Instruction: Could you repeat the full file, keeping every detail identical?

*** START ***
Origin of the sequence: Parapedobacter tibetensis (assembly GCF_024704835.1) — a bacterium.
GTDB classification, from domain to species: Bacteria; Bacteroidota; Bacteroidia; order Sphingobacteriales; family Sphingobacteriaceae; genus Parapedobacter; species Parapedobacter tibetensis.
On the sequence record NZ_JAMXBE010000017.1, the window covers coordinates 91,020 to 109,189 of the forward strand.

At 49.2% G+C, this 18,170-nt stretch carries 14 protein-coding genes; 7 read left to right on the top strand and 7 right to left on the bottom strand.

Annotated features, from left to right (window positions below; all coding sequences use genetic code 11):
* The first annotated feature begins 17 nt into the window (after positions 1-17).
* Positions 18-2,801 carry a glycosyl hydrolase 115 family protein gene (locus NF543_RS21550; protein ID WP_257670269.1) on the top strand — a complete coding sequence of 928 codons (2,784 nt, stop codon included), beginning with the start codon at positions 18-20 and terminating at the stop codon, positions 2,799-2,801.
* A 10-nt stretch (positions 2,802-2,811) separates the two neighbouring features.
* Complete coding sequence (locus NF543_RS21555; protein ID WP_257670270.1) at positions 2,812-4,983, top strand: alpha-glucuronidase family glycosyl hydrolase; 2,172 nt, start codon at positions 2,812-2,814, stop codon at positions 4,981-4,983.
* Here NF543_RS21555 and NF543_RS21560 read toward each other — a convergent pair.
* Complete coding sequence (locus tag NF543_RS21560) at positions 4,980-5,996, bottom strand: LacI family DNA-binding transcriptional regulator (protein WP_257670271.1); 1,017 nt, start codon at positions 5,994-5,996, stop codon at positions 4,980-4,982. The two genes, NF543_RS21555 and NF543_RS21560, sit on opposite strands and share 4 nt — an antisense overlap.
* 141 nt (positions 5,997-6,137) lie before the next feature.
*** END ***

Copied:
Origin of the sequence: Parapedobacter tibetensis (assembly GCF_024704835.1) — a bacterium.
GTDB classification, from domain to species: Bacteria; Bacteroidota; Bacteroidia; order Sphingobacteriales; family Sphingobacteriaceae; genus Parapedobacter; species Parapedobacter tibetensis.
On the sequence record NZ_JAMXBE010000017.1, the window covers coordinates 91,020 to 109,189 of the forward strand.

At 49.2% G+C, this 18,170-nt stretch carries 14 protein-coding genes; 7 read left to right on the top strand and 7 right to left on the bottom strand.

Annotated features, from left to right (window positions below; all coding sequences use genetic code 11):
* The first annotated feature begins 17 nt into the window (after positions 1-17).
* Positions 18-2,801 carry a glycosyl hydrolase 115 family protein gene (locus NF543_RS21550; protein ID WP_257670269.1) on the top strand — a complete coding sequence of 928 codons (2,784 nt, stop codon included), beginning with the start codon at positions 18-20 and terminating at the stop codon, positions 2,799-2,801.
* A 10-nt stretch (positions 2,802-2,811) separates the two neighbouring features.
* Complete coding sequence (locus NF543_RS21555; protein ID WP_257670270.1) at positions 2,812-4,983, top strand: alpha-glucuronidase family glycosyl hydrolase; 2,172 nt, start codon at positions 2,812-2,814, stop codon at positions 4,981-4,983.
* Here NF543_RS21555 and NF543_RS21560 read toward each other — a convergent pair.
* Complete coding sequence (locus tag NF543_RS21560) at positions 4,980-5,996, bottom strand: LacI family DNA-binding transcriptional regulator (protein WP_257670271.1); 1,017 nt, start codon at positions 5,994-5,996, stop codon at positions 4,980-4,982. The two genes, NF543_RS21555 and NF543_RS21560, sit on opposite strands and share 4 nt — an antisense overlap.
* 141 nt (positions 5,997-6,137) lie before the next feature.